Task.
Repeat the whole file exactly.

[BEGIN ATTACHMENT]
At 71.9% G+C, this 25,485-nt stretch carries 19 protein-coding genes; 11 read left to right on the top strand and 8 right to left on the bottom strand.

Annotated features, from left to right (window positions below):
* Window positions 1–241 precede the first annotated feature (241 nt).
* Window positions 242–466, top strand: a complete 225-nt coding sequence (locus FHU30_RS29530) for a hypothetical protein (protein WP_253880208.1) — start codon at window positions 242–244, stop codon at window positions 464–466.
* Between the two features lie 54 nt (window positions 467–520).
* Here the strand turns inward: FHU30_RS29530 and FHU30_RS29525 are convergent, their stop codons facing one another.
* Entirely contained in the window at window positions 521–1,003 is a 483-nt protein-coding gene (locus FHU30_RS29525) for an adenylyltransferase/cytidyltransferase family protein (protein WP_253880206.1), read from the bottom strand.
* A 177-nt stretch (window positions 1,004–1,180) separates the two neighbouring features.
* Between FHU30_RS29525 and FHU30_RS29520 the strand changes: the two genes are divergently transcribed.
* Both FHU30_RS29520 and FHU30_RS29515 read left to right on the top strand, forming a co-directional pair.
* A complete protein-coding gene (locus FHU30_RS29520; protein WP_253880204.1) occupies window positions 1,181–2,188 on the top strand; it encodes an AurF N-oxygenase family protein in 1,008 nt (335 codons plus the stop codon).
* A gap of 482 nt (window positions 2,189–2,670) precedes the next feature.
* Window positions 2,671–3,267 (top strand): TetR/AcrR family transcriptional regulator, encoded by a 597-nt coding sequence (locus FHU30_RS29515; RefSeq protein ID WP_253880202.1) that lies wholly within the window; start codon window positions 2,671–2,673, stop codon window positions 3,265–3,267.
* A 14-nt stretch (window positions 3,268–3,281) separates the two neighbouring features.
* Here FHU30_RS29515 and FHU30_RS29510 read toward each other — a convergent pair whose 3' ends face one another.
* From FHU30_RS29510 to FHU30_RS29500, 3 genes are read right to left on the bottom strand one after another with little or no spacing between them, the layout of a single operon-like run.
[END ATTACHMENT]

At 71.9% G+C, this 25,485-nt stretch carries 19 protein-coding genes; 11 read left to right on the top strand and 8 right to left on the bottom strand.

Annotated features, from left to right (window positions below):
* Window positions 1–241 precede the first annotated feature (241 nt).
* Window positions 242–466, top strand: a complete 225-nt coding sequence (locus FHU30_RS29530) for a hypothetical protein (protein WP_253880208.1) — start codon at window positions 242–244, stop codon at window positions 464–466.
* Between the two features lie 54 nt (window positions 467–520).
* Here the strand turns inward: FHU30_RS29530 and FHU30_RS29525 are convergent, their stop codons facing one another.
* Entirely contained in the window at window positions 521–1,003 is a 483-nt protein-coding gene (locus FHU30_RS29525) for an adenylyltransferase/cytidyltransferase family protein (protein WP_253880206.1), read from the bottom strand.
* A 177-nt stretch (window positions 1,004–1,180) separates the two neighbouring features.
* Between FHU30_RS29525 and FHU30_RS29520 the strand changes: the two genes are divergently transcribed.
* Both FHU30_RS29520 and FHU30_RS29515 read left to right on the top strand, forming a co-directional pair.
* A complete protein-coding gene (locus FHU30_RS29520; protein WP_253880204.1) occupies window positions 1,181–2,188 on the top strand; it encodes an AurF N-oxygenase family protein in 1,008 nt (335 codons plus the stop codon).
* A gap of 482 nt (window positions 2,189–2,670) precedes the next feature.
* Window positions 2,671–3,267 (top strand): TetR/AcrR family transcriptional regulator, encoded by a 597-nt coding sequence (locus FHU30_RS29515; RefSeq protein ID WP_253880202.1) that lies wholly within the window; start codon window positions 2,671–2,673, stop codon window positions 3,265–3,267.
* A 14-nt stretch (window positions 3,268–3,281) separates the two neighbouring features.
* Here FHU30_RS29515 and FHU30_RS29510 read toward each other — a convergent pair whose 3' ends face one another.
* From FHU30_RS29510 to FHU30_RS29500, 3 genes are read right to left on the bottom strand one after another with little or no spacing between them, the layout of a single operon-like run.